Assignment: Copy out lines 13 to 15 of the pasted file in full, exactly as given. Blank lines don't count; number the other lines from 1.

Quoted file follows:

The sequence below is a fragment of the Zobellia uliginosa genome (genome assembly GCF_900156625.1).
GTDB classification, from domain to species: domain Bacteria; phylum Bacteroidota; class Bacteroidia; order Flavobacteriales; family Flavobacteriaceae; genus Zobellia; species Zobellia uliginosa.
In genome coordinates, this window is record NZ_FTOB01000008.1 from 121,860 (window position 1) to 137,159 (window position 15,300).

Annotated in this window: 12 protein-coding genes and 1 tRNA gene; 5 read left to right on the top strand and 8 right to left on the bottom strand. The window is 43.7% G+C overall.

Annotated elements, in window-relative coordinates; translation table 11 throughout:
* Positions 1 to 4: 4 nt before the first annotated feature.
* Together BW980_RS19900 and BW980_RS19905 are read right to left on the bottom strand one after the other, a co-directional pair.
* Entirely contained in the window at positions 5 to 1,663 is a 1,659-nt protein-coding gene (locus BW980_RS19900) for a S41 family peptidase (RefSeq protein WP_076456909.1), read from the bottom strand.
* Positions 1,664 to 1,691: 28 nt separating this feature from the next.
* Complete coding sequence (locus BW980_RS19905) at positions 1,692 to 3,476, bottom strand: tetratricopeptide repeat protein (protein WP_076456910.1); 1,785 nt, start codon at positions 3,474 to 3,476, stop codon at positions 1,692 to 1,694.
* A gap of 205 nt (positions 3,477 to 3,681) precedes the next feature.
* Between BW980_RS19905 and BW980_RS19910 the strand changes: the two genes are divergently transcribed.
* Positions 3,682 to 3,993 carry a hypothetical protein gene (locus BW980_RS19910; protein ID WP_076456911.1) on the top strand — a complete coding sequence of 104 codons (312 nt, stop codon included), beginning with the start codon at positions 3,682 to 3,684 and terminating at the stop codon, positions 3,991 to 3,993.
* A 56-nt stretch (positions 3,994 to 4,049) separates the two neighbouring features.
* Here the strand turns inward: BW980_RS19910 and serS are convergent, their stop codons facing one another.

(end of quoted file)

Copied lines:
* Positions 3,682 to 3,993 carry a hypothetical protein gene (locus BW980_RS19910; protein ID WP_076456911.1) on the top strand — a complete coding sequence of 104 codons (312 nt, stop codon included), beginning with the start codon at positions 3,682 to 3,684 and terminating at the stop codon, positions 3,991 to 3,993.
* A 56-nt stretch (positions 3,994 to 4,049) separates the two neighbouring features.
* Here the strand turns inward: BW980_RS19910 and serS are convergent, their stop codons facing one another.